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Many states have an official state beverage (the most popular: milk), but Nebraska is the only one with an official state soft drink. Edwin Perkins invented Kool-Aid in Hastings, Nebraska, in 1927. It was first sold as a bottled liquid concentrate called Fruit Smack, but after shipping proved too difficult, it was separated into its best-known powdered form, which came in packets that Perkins designed and printed himself. The Cornhusker State is particularly proud of the popular juice crystals and celebrates accordingly: Kool-Aid was named the state soft drink in 1998, and the state has a Kool-Aid Museum, an award-winning annual festival, and even the Kool-Aid Man's footprints immortalized in cement.


New Mexico’s State Insect: Tarantula Hawk Wasp

Close-up of tarantula hawk wasp on a flower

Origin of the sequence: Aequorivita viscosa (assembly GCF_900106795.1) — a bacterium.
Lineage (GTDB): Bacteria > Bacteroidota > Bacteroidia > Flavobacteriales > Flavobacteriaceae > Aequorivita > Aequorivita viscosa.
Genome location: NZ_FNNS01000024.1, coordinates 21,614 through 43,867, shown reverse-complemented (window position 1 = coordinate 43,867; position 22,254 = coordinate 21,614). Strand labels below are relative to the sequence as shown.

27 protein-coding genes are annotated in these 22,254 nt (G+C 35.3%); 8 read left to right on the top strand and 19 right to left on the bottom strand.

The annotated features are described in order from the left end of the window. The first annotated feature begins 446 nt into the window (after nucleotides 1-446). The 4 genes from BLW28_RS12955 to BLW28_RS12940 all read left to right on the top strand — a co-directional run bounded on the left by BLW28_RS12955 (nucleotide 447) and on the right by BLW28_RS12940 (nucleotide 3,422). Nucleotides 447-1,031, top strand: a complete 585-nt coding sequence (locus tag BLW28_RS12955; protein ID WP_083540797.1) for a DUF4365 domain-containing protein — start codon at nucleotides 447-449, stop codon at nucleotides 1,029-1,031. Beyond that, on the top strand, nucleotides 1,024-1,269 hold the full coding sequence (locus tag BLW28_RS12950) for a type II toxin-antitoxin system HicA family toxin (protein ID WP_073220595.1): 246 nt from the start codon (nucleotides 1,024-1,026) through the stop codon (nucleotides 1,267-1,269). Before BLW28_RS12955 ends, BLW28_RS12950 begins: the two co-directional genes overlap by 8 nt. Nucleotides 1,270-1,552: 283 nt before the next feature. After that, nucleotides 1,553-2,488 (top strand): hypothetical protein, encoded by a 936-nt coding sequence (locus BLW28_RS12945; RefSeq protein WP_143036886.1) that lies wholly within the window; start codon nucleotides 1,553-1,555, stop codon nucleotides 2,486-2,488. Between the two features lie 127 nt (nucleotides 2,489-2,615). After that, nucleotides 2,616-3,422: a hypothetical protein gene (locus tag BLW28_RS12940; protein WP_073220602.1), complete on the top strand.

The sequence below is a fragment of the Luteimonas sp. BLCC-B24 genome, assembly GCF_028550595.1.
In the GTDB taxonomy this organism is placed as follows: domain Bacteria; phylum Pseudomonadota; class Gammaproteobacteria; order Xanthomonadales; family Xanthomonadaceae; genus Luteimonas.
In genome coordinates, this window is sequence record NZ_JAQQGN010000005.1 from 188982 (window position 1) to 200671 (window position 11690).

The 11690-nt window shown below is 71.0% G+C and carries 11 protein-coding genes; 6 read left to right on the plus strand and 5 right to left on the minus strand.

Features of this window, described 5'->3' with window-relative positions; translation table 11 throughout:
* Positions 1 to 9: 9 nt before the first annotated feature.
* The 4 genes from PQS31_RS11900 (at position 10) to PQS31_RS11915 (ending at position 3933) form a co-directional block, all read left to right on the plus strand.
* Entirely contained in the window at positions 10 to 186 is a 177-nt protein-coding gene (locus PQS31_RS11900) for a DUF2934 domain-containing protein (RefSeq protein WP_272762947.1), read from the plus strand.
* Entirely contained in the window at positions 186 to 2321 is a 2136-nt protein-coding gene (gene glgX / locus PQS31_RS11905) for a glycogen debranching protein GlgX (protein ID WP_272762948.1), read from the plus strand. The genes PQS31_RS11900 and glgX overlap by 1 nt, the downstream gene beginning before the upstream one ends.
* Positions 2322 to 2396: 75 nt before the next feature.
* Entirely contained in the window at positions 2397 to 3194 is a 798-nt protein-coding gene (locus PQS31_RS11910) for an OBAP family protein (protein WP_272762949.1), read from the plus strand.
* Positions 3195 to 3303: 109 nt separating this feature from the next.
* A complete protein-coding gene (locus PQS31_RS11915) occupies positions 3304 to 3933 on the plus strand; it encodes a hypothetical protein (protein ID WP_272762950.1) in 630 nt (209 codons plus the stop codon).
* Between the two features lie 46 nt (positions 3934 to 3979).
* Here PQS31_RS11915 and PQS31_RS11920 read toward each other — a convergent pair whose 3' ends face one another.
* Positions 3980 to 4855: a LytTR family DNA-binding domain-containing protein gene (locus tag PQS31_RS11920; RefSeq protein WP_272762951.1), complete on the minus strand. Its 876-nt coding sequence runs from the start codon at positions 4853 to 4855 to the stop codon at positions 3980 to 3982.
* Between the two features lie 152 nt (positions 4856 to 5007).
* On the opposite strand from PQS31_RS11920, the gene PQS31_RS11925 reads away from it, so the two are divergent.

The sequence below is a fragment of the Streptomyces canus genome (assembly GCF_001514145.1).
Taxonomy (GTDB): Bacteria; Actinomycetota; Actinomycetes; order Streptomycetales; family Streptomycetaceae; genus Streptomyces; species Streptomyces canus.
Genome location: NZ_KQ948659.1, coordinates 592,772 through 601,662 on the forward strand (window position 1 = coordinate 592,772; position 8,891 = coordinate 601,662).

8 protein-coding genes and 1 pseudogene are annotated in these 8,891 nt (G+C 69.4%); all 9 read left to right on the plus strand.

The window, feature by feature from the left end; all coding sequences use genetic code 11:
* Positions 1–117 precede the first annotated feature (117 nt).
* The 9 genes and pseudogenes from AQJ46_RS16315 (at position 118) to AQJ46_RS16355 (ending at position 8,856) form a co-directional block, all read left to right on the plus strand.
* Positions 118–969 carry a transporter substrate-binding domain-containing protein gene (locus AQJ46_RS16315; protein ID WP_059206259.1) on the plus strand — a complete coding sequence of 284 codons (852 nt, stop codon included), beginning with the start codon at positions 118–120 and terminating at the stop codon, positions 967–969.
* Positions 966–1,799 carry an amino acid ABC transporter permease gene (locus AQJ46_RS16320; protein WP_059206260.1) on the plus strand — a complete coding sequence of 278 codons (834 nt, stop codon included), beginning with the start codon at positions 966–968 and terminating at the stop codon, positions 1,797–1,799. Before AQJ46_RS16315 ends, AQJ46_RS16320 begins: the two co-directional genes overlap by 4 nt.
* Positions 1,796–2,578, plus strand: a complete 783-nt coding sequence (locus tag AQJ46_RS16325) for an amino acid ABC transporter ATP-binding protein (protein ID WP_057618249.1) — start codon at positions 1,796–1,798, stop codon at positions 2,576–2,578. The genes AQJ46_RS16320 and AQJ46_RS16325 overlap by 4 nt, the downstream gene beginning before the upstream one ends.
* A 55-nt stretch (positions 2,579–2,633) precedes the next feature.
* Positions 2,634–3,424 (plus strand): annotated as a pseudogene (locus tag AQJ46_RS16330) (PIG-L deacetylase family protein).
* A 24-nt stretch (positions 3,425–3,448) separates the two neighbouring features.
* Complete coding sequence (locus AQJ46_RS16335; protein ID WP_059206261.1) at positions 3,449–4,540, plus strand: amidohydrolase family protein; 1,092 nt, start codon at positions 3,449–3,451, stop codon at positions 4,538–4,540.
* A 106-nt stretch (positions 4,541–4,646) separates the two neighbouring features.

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Of all the official state insects, none has a name so intimidating as New Mexico’s tarantula hawk wasp. The wasp — official name Pepsis formosa — is one of the largest in the U.S. The stingers alone in females grow as long as one-third of an inch, causing a sting that is said to be one of the most painful of any insect. The tarantula hawk wasp was named for its unique egg-laying habits: It hunts and paralyzes tarantulas, then drags them back to the wasp’s their burrows and lays eggs on them; when the babies hatch, they feast on the spider. The wasp was designated the official state insect after elementary students from Edgewood, New Mexico, selected three potential state insects and asked other students around the state to vote. The entire class attended the legislative hearing in Santa Fe when the bill was introduced in 1989.